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Medline ® Abstract for Reference 76

of 'Acinetobacter infection: Epidemiology, microbiology, pathogenesis, clinical features, and diagnosis'

Severe community-acquired Acinetobacter baumannii pneumonia: an emerging highly lethal infectious disease in the Asia-Pacific.
Ong CW, Lye DC, Khoo KL, Chua GS, Yeoh SF, Leo YS, Tambyah PA, Chua AC
Respirology. 2009;14(8):1200.
BACKGROUND AND OBJECTIVE: Patients with community-acquired Acinetobacter baumannii (AB) pneumonia have been reported from subtropical countries. We investigated the epidemiology, clinical and microbiological characteristics of community-acquired pneumonia (CAP) due to AB in Singapore.
METHOD: A retrospective case series was performed over a 21-month period at two institutions.
RESULTS: From 1 January 2007 to 30 September 2008, eight patients were diagnosed with CAP due to AB. Seven had bacteraemia and five were sputum culture-positive. The median age at presentation was 58.5 years (range 45-76 years). Five patients (71.4%) acquired the pneumonia in the warmer months of June to September. Presentation was acute, with a median duration of 2.5 days (range 1-7 days). The median Acute Physiology and Chronic Health Evaluation II score was 28.5 (range 6-36). Six patients presented with septic shock, lactic acidosis, acute kidney injury and respiratory failure, necessitating ICU care; five of these patients eventually died. All patients received empirical antibiotics, including third-generation cephalosporins, which were inactive against the organism. All isolates were susceptible to ampicillin/sulbactam, ciprofloxacin, co-trimoxazole, aminoglycosides and imipenem.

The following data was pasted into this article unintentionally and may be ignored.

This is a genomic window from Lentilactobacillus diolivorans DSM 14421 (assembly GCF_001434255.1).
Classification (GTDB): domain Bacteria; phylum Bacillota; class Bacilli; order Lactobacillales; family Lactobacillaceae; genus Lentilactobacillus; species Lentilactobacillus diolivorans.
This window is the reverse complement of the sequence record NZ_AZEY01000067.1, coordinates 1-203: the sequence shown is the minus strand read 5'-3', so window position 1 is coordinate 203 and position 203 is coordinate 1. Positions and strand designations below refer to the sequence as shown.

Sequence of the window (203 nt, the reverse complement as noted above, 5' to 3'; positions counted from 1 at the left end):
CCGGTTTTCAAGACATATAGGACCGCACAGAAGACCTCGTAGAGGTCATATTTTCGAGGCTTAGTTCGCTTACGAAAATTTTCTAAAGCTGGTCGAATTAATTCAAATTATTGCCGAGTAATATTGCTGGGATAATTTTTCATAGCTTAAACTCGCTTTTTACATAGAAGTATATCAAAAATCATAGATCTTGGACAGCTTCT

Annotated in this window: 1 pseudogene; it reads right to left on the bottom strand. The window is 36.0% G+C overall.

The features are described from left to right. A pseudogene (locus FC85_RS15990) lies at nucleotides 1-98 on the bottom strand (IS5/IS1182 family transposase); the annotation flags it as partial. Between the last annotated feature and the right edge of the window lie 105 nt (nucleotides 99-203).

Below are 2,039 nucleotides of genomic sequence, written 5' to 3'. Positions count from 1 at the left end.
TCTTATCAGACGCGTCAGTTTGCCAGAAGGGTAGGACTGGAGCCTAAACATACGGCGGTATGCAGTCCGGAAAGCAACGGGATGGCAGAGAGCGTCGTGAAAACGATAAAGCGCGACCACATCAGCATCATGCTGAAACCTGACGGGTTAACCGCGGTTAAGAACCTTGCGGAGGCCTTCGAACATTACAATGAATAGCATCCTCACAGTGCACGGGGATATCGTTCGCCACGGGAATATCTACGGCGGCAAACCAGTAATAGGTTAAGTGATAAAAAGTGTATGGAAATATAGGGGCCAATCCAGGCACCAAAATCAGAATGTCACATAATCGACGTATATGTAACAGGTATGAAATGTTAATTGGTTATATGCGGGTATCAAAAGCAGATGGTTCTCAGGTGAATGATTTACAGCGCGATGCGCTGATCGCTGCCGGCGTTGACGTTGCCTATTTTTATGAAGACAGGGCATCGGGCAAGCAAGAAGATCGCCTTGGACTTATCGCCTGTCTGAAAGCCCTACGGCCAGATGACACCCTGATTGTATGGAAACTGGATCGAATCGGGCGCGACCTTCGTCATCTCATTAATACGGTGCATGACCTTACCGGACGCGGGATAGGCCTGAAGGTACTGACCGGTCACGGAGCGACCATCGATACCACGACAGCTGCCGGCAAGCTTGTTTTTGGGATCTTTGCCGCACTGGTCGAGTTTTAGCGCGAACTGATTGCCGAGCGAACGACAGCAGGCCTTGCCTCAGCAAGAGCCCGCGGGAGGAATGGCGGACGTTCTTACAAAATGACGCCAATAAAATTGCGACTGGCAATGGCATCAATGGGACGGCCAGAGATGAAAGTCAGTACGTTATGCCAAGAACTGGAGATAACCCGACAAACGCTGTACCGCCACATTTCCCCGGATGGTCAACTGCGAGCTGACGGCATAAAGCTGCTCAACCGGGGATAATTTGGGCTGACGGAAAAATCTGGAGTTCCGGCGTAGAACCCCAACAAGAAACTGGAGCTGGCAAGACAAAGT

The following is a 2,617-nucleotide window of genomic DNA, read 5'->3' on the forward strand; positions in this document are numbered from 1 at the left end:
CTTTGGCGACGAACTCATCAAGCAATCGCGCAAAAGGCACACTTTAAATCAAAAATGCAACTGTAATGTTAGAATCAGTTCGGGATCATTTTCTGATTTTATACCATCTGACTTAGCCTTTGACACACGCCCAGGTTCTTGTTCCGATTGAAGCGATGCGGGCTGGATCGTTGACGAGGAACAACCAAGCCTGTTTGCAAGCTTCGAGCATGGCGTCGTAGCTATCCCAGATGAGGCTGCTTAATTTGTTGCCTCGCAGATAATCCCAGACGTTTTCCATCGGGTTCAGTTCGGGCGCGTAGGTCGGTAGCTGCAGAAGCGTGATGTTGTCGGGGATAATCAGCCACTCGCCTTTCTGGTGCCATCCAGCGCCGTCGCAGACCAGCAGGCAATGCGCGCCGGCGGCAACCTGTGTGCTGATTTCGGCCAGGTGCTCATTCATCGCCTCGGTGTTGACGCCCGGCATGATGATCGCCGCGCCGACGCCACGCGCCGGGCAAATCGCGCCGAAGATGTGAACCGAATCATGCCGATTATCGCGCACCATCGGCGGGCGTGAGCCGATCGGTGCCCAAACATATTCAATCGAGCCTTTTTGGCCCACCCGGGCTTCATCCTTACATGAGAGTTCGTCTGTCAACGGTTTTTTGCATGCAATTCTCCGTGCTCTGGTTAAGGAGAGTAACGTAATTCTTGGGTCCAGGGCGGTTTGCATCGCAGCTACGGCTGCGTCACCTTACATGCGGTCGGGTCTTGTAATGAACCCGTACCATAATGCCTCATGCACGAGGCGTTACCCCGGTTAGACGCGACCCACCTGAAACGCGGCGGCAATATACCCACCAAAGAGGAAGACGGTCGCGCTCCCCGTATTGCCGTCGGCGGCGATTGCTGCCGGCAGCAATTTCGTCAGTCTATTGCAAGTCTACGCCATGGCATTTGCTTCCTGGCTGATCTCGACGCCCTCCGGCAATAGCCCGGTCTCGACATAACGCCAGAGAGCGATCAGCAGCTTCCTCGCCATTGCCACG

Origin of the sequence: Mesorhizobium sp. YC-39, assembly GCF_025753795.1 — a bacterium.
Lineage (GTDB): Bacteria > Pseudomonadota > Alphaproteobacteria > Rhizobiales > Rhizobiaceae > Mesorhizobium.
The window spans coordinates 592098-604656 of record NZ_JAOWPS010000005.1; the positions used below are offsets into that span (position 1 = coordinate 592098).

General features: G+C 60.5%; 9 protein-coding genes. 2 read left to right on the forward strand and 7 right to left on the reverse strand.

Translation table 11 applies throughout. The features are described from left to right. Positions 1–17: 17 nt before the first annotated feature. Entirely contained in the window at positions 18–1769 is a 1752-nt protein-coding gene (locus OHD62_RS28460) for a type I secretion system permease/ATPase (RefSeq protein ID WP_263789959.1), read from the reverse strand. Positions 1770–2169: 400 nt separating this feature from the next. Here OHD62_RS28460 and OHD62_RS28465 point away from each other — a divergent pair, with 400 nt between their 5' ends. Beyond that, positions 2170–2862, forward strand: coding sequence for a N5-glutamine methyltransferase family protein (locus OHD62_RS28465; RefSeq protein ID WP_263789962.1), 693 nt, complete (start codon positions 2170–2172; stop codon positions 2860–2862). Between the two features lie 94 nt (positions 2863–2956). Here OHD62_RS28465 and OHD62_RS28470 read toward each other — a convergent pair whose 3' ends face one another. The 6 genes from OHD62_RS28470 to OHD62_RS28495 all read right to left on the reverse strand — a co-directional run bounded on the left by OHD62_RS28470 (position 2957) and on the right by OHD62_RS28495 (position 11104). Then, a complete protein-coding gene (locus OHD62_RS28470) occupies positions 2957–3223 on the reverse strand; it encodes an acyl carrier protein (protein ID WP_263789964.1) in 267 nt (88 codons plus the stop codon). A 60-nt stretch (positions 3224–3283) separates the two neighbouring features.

CONCLUSIONS: Community-acquired AB pneumonia have a fulminant course. In a region endemic for melioidosis and severe community-acquired Klebsiella pneumoniae, the challenge lies in rapid identification and initiation of appropriate empirical antibiotics to improve the survival of patients with AB CAP.
Division of Infectious Disease, Department of Medicine, National University Health System, Singapore 119074. c.ong09@imperial.ac.uk